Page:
Brandon Rozek

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PhD Student @ RPI studying Automated Reasoning in AI and Linux Enthusiast.

Borg Backup

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Warning: This post has not been modified for over 2 years. For technical posts, make sure that it is still relevant.

Note: I switched to using Restic

I started using Borg Backup in order to efficiently and securely do my backups. I did some research before choosing this solution as I required three things:

  • Compression
  • Encryption
  • Deduplication

Each point is important on their own. Ideally I would be able to put this onto a cloud solution. Due to this I would want compression and deduplication to keep my costs down and encryption in order to maintain privacy.

Luckily Borg does all of these things and more! It’s also easily available on the AUR and the Ubuntu repositories.

Getting Started

This will be a short post just describing the basic usage of the tool. I haven’t fully implemented this tool yet so forgive me if this doesn’t match your exact use case. This is also a great way for me to document the basic commands for myself as well.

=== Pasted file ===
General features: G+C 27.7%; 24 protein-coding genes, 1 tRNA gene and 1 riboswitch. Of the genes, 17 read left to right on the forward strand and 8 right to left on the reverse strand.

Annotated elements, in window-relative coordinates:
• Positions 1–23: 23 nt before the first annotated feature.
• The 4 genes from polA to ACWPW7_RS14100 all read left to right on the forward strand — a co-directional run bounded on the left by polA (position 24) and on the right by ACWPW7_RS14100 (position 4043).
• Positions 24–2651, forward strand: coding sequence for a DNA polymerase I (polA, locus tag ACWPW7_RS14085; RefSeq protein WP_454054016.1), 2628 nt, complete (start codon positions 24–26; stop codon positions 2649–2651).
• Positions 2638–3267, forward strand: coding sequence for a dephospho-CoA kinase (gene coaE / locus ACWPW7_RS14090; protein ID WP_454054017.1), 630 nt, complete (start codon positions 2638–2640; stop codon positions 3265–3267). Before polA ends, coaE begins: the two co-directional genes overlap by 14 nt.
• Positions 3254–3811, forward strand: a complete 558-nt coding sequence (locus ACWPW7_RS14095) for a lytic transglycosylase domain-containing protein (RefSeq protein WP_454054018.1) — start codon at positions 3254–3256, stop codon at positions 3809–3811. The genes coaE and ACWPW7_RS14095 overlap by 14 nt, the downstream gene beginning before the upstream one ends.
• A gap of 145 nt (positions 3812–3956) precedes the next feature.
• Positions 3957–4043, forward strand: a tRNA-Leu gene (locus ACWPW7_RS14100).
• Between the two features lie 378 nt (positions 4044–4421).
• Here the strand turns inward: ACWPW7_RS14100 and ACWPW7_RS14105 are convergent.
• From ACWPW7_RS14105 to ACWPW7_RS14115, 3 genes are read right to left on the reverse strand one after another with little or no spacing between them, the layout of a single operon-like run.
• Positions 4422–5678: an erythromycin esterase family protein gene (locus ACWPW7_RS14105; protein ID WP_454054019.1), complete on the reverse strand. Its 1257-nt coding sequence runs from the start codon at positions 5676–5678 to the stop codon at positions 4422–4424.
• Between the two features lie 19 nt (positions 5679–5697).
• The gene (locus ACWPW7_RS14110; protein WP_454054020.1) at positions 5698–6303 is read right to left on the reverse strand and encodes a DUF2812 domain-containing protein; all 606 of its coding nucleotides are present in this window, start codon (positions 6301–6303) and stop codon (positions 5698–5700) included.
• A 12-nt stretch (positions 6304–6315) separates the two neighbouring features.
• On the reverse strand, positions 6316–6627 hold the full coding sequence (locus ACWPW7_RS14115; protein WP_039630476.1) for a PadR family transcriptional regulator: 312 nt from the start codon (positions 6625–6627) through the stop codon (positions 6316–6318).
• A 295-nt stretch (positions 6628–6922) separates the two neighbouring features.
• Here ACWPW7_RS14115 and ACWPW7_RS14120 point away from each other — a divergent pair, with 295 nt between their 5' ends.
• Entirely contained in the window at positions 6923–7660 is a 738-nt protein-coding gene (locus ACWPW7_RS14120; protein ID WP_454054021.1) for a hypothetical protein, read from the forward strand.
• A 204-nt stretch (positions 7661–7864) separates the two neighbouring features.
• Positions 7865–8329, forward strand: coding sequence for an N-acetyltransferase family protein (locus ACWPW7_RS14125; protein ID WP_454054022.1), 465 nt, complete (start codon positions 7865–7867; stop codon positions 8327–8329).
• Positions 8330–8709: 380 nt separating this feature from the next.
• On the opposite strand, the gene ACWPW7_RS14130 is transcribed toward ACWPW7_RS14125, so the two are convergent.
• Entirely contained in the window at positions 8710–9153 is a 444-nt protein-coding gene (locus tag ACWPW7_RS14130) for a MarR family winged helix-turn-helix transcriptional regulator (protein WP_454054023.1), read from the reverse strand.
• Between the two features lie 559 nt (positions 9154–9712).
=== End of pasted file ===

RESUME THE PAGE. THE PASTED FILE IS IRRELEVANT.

First to initialize a borg repo encrypted with a password at repolocation:

borg init --encryption=repokey repolocation

Then to create a backup in the repo with key backup1:

borg create --stats --progress --compression lzma repolocation::backup1 folderToBackup

You can actually replace the compression algorithm if wanted, here is a short description from their website:

  • lz4 (super fast, low compression)
  • zstd (wide range from high speed and low compression to high compression and lower speed)
  • zlib (medium speed and compression)
  • lzma (low speed, high compression)

To list what backups you have in the repo:

borg list repolocation

To mount and unmount the repository

borg mount repolocation mountlocation
borg umount mountlocation
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